Russel Snow: Whirligigs—Imagination in Motion
Only the creator’s mechanical ability limits the complexity of the whirligig. American yards, gardens, and porches have seen an endless variety of human and animal figures jolted into motion by gusts of wind, and any task involving bodily bending or movement of arms or legs has proven ripe for depiction.
Regardless of the prestige of the whirligig’s figures—soldiers, policemen, judges, and preachers—people have viewed their abrupt and exaggerated movements as humorous. Russell Snow of Waterbury, a seventh-generation Vermonter and retired engineer, makes whirligigs that emphasize movement. His pieces are often mechanically complicated, with several perfectly formed figures performing a variety of actions. He’s a stickler for historical accuracy, even down to the correct number of buttons on a sailor’s uniform, and his whirligigs are precisely painted and pristinely finished.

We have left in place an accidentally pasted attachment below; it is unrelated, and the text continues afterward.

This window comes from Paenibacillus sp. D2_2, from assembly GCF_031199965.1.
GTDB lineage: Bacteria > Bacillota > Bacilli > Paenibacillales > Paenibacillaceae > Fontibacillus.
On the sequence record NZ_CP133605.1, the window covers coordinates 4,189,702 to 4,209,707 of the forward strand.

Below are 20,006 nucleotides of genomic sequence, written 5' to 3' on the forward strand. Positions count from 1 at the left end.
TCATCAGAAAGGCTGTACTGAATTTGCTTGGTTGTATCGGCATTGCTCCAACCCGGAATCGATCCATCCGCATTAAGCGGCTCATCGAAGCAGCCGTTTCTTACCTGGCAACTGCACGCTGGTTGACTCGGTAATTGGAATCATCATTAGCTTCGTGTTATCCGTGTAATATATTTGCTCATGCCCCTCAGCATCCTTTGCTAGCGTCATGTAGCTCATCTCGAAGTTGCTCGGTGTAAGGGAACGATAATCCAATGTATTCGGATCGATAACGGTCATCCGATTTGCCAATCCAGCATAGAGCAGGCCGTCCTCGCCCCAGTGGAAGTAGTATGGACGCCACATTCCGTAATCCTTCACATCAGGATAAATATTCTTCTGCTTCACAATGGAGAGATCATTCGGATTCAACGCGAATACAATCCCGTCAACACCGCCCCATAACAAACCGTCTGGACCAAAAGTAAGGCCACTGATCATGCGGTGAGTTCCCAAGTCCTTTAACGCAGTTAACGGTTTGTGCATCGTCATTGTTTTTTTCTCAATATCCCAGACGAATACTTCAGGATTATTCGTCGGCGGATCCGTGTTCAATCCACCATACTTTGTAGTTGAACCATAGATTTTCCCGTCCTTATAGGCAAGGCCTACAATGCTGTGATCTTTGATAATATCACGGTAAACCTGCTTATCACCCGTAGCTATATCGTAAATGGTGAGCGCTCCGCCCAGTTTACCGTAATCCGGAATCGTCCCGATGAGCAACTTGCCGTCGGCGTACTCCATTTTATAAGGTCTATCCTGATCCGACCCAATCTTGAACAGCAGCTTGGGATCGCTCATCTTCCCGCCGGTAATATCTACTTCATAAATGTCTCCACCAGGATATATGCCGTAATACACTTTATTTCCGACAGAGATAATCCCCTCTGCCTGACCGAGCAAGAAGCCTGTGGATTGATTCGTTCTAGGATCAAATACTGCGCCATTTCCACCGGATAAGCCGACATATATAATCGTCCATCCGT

Asked about the most complicated aspect of his whirligigs, Snow immediately answered, “Getting the mechanics right so they actually operate.” He cites a particularly ambitious piece with a circus as the theme. Animals and vehicles on a revolving tray pass through a tent, which also serves as the wind vane.
“There are two or three things happening here,” he went on. “Not only does the circus go through the tent, but the tent acts as the vane to keep the propeller into the wind to keep the circus moving. There are probably six different ways to design the same thing, but this is what I came up with.”
Snow enjoys mechanical complexity. “I like double propellers that double- rotate,” he said about another favorite feature. “When they get going in the wind, they’re really amazing to see. You can have a lot of fun building whirligigs. I guess that’s the bottom line. If it wasn’t fun, I wouldn’t do it.”
All text © Firelands Media Group LLC. From Gregory LeFever, “Spinning Smiles from the Wind,” Early American Life, October 2012.